24 December 2006                                                                   St. Athanasius Lutheran Church

Advent 4                                                                                                                      Vienna, VA

 

Jesu Juva

 

“My Soul Magnifies the Lord”

Text: Micah 5:2a-5; Hebrews 10:5-10; Luke 1:39-56

 

Grace, mercy, and peace to you from God our Father, and from our Lord and Saviour Jesus Christ.  Amen.

 

From the author to the Hebrews we heard earlier: “Sacrifices and offerings you have not desired . . . in burnt offerings and sin offerings you have taken no pleasure.”  But how can this be?  How could the God who in the Old Testament established the Tabernacle and the Temple and the Priesthood and the whole sacrificial system not desire these sacrifices, nor take pleasure in them?

 

Well, it is true because God is not a God of death, but of life.  In the beginning, when God created the world, He did not create men or animals to die, but to live – to live together in harmony, and to enjoy the world and life that He had given.  That was God’s desire, and what He would take pleasure in – our pleasure.  For He made this world for us.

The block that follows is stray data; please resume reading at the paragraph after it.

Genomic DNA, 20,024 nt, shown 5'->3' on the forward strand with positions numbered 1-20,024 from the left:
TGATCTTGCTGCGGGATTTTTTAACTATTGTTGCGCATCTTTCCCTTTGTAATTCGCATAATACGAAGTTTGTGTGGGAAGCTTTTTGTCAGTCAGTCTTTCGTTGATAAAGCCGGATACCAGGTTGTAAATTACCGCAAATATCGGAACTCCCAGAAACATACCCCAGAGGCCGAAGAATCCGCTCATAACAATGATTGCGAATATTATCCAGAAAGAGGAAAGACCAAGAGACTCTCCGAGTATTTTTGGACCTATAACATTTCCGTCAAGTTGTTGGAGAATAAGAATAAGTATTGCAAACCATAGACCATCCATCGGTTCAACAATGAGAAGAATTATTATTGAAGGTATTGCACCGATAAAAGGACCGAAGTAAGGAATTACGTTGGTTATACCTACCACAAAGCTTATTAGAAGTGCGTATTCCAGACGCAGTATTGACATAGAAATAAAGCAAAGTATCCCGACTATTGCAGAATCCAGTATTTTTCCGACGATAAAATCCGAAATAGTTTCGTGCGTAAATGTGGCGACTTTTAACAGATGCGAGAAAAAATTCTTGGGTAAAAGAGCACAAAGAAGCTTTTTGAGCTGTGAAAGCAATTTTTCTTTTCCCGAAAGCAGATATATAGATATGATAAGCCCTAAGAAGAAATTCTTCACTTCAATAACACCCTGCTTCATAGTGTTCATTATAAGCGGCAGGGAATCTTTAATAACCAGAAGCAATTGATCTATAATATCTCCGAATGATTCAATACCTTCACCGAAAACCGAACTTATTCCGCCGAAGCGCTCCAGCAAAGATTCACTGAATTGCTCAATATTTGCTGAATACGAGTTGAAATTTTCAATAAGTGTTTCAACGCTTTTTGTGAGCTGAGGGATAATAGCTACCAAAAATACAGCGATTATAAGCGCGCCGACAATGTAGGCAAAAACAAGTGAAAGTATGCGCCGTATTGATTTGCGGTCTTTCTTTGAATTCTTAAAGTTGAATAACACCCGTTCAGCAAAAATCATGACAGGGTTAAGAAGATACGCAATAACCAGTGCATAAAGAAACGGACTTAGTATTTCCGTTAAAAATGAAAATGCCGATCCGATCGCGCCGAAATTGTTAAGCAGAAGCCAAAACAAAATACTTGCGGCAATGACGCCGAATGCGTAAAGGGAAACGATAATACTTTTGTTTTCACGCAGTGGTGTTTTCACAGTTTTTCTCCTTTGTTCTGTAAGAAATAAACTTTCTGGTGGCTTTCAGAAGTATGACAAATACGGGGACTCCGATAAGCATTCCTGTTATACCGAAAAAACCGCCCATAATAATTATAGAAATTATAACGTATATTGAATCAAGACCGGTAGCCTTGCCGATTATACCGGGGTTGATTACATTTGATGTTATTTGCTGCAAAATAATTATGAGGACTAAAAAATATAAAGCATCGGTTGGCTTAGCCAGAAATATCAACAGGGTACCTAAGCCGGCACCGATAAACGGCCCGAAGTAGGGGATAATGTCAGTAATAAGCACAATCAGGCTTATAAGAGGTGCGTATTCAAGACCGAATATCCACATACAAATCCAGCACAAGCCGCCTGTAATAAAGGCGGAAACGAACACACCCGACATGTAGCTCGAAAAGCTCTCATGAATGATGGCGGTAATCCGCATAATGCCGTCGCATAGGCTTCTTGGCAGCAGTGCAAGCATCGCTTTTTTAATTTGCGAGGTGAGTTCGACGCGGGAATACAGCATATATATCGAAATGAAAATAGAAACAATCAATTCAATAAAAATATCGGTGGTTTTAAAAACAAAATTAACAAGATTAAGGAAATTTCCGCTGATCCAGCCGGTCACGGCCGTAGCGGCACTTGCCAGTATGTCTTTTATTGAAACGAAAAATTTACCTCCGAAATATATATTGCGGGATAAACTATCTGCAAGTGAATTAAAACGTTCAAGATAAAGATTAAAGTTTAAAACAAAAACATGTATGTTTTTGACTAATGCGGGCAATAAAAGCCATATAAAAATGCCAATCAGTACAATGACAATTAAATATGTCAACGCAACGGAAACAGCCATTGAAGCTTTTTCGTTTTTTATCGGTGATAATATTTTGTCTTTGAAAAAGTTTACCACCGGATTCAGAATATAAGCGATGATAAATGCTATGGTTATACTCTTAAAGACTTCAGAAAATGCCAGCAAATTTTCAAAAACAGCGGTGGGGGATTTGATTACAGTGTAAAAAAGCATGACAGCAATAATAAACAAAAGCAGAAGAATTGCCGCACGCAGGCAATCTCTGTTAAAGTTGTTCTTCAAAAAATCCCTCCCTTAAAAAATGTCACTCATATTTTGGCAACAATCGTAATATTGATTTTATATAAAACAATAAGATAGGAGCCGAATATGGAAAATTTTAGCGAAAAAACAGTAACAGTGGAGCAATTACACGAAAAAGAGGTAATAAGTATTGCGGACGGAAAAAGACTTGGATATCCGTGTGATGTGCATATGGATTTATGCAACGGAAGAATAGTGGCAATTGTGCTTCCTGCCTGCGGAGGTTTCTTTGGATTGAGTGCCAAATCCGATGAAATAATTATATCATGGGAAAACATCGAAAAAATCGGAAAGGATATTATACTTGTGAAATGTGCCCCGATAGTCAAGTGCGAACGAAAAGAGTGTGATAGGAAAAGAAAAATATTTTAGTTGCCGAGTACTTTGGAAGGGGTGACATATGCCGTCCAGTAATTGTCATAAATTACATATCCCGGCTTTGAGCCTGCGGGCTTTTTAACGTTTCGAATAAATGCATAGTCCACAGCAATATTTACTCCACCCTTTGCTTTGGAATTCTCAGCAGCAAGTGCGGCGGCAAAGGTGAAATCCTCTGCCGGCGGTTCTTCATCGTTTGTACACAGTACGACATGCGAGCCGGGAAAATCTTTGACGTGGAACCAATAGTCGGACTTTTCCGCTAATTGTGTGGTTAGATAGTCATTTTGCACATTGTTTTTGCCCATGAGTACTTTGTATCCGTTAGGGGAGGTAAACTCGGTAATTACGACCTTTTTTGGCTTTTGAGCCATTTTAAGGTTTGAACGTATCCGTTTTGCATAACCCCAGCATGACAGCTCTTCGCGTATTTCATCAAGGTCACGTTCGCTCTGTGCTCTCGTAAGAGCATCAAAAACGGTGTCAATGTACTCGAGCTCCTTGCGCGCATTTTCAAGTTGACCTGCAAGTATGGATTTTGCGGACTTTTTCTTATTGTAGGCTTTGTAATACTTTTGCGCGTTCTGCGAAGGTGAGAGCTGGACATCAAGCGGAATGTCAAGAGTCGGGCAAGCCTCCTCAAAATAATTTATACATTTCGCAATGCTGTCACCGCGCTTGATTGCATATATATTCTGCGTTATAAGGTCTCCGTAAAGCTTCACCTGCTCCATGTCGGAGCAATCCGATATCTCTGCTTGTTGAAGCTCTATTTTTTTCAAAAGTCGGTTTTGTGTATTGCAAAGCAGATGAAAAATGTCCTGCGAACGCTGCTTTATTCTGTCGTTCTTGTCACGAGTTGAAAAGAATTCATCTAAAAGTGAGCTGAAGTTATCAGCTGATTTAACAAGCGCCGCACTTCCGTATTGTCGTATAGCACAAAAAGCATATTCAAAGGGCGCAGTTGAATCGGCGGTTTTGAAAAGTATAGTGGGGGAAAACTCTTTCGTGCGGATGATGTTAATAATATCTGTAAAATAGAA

But you know the story.  How man chose temptation instead of obedience, chaos instead of harmony, and death instead of life.  It seemed so insignificant – a piece of fruit, how bad could that be?  But it was devastating – to the garden, to the man and woman, to all of creation, and to our relationship with God.

 

But that we might have hope, that we might not die in the sin we chose for ourselves, God gave the Law and the sacrificial system.  He had no pleasure in the killing of His creation, His beloved animals.  But us men and women, the crown of His creation, made in His image and likeness, needed this.  That each and every time an animal was slain, its blood spilled and splashed against the altar of God, we would remember – that should be our blood; that should be me, because I am the sinner.  That is the penalty for my sin.  But that I might not die, but live, God is providing a substitute for me, that by faith in His goodness and promise, I be forgiven.

 

And that is why we rejoice today!  The substitute, promised by God and foretold by prophets; the substitute that all those animals and blood pointed to, is born into our world.  A sacrificial lamb, the Lamb of God, born among animals, and laid in a feed trough.  For the very Son of God a body had been prepared, from a virgin, born without the stain of sin, to be the perfect substitute.  And in Him, atonement be made for the sin of the world when dies the innocent for the guilty, the perfect for the sinner, the Creator for His creatures.  And that one so dying, entering death unjustly, defeat death and live again.  And so life again rule over death; that sacrifices no longer be needed; and that we who are held captive under sin and death, be set free from these tyrants and live, once and for all.